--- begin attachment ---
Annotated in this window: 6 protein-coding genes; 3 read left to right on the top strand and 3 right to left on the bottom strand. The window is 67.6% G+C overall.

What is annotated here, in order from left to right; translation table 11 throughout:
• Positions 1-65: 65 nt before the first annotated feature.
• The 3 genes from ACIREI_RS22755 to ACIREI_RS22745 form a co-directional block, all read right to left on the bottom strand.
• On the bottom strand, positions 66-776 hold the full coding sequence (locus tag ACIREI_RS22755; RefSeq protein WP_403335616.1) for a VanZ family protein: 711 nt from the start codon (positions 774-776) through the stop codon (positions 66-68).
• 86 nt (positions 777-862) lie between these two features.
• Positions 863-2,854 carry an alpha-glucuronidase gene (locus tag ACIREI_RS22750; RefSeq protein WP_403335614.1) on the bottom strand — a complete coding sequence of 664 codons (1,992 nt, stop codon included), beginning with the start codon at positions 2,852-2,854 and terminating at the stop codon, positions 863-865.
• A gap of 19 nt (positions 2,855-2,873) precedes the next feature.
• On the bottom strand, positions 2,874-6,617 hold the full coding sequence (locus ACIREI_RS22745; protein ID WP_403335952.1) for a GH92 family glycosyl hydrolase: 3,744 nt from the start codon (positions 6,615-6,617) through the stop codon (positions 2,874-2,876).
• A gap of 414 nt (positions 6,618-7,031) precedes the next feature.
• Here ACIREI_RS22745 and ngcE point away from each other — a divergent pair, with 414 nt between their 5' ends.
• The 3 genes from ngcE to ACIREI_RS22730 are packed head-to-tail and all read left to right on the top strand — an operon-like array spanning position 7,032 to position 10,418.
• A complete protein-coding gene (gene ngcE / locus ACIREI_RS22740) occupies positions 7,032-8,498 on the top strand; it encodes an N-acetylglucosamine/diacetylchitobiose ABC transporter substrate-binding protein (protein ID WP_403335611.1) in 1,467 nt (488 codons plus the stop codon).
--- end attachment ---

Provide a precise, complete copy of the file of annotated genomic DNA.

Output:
Annotated in this window: 6 protein-coding genes; 3 read left to right on the top strand and 3 right to left on the bottom strand. The window is 67.6% G+C overall.

What is annotated here, in order from left to right; translation table 11 throughout:
• Positions 1-65: 65 nt before the first annotated feature.
• The 3 genes from ACIREI_RS22755 to ACIREI_RS22745 form a co-directional block, all read right to left on the bottom strand.
• On the bottom strand, positions 66-776 hold the full coding sequence (locus tag ACIREI_RS22755; RefSeq protein WP_403335616.1) for a VanZ family protein: 711 nt from the start codon (positions 774-776) through the stop codon (positions 66-68).
• 86 nt (positions 777-862) lie between these two features.
• Positions 863-2,854 carry an alpha-glucuronidase gene (locus tag ACIREI_RS22750; RefSeq protein WP_403335614.1) on the bottom strand — a complete coding sequence of 664 codons (1,992 nt, stop codon included), beginning with the start codon at positions 2,852-2,854 and terminating at the stop codon, positions 863-865.
• A gap of 19 nt (positions 2,855-2,873) precedes the next feature.
• On the bottom strand, positions 2,874-6,617 hold the full coding sequence (locus ACIREI_RS22745; protein ID WP_403335952.1) for a GH92 family glycosyl hydrolase: 3,744 nt from the start codon (positions 6,615-6,617) through the stop codon (positions 2,874-2,876).
• A gap of 414 nt (positions 6,618-7,031) precedes the next feature.
• Here ACIREI_RS22745 and ngcE point away from each other — a divergent pair, with 414 nt between their 5' ends.
• The 3 genes from ngcE to ACIREI_RS22730 are packed head-to-tail and all read left to right on the top strand — an operon-like array spanning position 7,032 to position 10,418.
• A complete protein-coding gene (gene ngcE / locus ACIREI_RS22740) occupies positions 7,032-8,498 on the top strand; it encodes an N-acetylglucosamine/diacetylchitobiose ABC transporter substrate-binding protein (protein ID WP_403335611.1) in 1,467 nt (488 codons plus the stop codon).